The microevolution lab provides a rare opportunity for students to address evolution and natural selection with a hands-on experiment that can be completed in less than two weeks. The experiment utilizes Pseudomonas fluorescens, a common, nonpathogenic saprophyte that colonizes soil, water and plant surface environments and Tetrahymena thermophila to demonstrate diversifying selection in response to predator: prey interaction. The basic lab can be expanded to compare resource competition and predation as driving forces behind adaptive radiation. Students observe predator-driven real time evolution in a micro-environment in about a week. In the presence of a Tetrahymena predator, clear phenotypic changes in bacterial growth pattern and niche formation are observed in liquid culture, and related changes in bacterial colony formation on agar plates are easily distinguished. Colony formation is dependent on what niche bacteria occupy in the liquid culture, e.g. surface biofilm compared to bottom dwellers.


Module Protocols

High School

Glossary of Terms

Relevant Concepts

Mechanisms of Evolution; Population dynamics; Diversity of Organisms; Mutation; Prokaryotic and eukaryotic cells; Interdependence in Nature; Continuity and Change.

Next Generation Science Standards Relationships

High School:  |

Middle School: |  

NYS Science Curriculum Guideline Relationships

Key Ideas | | | | | |


Plan and conduct an investigation to provide evidence that feedback mechanisms maintain homeostasis.
Evaluate the claims, evidence, and reasoning that the complex interactions in ecosystems maintain relatively consistent numbers and types of organisms in stable conditions, but changing conditions may result in a new ecosystem.
Make and defend a claim based on evidence that inheritable genetic variations may result from: (1) new genetic combinations through meiosis, (2) viable errors occurring during replication, and/or (3) mutations caused by environmental factors.
Communicate scientific information that common ancestry and biological evolution are supported by multiple lines of empirical evidence.
Construct an explanation based on evidence that the process of evolution primarily results from four factors: (1) the potential for a species to increase in number, (2) the heritable genetic variation of individuals in a species due to mutation and sexual reproduction, (3) competition for limited resources, and (4) the proliferation of those organisms that are better able to survive and reproduce in the environment.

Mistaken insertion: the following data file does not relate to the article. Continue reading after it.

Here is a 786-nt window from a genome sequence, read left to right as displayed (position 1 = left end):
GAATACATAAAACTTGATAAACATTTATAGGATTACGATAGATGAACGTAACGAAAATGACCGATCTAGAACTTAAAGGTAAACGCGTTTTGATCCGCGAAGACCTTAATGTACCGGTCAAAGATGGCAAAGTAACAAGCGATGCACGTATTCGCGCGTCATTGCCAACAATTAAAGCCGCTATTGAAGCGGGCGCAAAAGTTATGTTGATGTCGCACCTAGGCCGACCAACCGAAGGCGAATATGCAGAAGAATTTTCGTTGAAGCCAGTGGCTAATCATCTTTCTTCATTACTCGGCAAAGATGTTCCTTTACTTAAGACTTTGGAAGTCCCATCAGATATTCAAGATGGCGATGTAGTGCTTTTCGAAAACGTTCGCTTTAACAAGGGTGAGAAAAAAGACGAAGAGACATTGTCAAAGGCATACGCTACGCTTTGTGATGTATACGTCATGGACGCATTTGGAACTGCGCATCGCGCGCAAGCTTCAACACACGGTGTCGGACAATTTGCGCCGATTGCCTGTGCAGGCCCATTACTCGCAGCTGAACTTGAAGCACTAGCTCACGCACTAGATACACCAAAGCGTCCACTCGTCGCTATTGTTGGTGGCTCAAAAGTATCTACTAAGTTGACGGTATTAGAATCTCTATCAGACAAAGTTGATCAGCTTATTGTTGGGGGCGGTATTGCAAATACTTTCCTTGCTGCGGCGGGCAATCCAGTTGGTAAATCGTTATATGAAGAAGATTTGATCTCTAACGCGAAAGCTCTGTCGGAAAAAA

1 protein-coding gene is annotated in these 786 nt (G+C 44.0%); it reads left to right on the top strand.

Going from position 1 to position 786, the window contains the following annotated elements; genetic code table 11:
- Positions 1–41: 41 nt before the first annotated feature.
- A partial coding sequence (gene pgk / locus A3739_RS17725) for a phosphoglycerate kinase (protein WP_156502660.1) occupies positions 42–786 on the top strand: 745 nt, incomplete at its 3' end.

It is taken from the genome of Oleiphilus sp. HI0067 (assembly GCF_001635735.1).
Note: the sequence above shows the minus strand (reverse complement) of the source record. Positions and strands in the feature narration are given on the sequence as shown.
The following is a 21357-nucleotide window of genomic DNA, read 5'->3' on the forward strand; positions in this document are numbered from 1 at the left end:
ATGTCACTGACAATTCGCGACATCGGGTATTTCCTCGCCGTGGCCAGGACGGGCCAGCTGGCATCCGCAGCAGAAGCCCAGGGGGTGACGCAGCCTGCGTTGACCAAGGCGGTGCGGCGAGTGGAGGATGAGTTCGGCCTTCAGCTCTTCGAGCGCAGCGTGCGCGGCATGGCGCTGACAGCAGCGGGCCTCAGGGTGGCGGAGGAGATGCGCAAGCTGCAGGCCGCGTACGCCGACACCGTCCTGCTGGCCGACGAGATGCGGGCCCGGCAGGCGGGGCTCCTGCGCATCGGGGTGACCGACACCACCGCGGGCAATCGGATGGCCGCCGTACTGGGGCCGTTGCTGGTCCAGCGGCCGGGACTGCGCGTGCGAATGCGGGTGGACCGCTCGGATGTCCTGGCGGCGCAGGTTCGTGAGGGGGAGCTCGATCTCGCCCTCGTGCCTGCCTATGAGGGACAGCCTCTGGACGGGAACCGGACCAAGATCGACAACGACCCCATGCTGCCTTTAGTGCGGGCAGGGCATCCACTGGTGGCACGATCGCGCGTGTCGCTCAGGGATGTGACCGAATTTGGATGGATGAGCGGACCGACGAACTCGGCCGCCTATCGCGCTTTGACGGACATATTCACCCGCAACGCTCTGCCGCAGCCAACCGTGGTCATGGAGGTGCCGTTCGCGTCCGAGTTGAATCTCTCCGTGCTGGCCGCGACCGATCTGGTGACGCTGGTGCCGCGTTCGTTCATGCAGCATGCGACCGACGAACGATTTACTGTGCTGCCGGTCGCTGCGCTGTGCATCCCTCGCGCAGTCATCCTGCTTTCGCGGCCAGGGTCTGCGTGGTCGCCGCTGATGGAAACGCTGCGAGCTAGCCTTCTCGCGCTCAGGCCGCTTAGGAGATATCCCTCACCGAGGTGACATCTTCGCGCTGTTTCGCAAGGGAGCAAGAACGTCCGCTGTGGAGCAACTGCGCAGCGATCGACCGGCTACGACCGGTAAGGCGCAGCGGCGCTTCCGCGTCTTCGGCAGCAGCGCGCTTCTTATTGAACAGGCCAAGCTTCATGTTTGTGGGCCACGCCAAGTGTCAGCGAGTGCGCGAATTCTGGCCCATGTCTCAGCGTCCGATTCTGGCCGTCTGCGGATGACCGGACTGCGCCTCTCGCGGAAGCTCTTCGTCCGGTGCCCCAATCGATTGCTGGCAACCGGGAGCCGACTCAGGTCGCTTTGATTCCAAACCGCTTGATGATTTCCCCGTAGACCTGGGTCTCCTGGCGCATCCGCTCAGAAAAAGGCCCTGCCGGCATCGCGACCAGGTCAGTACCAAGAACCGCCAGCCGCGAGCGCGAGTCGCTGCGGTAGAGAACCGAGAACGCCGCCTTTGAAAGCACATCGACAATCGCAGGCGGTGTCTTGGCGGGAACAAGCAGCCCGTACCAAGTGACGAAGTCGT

Apply concepts of statistics and probability to support explanations that organisms with an advantageous heritable trait tend to increase in proportion to organisms lacking this trait.
Construct an explanation based on evidence for how natural selection leads to adaptation of populations.
Evaluate the evidence supporting claims that changes in environmental conditions may result in: (1) increases in the number of individuals of some species, (2) the emergence of new species over time, and (3) the extinction of other species.
Conduct an investigation to provide evidence that living things are made of cells, either one cell or many different numbers and types of cells.
Construct a scientific explanation based on evidence for how environmental and genetic factors influence the growth of organisms.
Construct an argument supported by empirical evidence that changes to physical or biological components of an ecosystem affect populations.
Evaluate competing design solutions for maintaining biodiversity and ecosystem services.
Develop and use a model to describe why structural changes to genes (mutations) located on chromosomes may affect proteins and may result in harmful, beneficial, or neutral effects to the structure and function of the organism.
Construct an explanation based on evidence that describes how genetic variations of traits in a population increase some individuals’ probability of surviving and reproducing in a specific environment.
The central purpose of scientific inquiry is to develop explanations of natural phenomena in a continuing and creative process.
Beyond the use of reasoning and consensus, scientific inquiry involves the testing of proposed explanations.
The observations made while testing proposed explanations, when analyzed using conventional and invented methods, provide new insights into natural phenomena.
Living things are both similar to and different from each other and from nonliving things.
Organisms inherit genetic information in a variety of ways that result in continuity of structure and function between parents and offspring.
Individual organisms and species change over time.
Plants and animals depend on each other and their physical environment.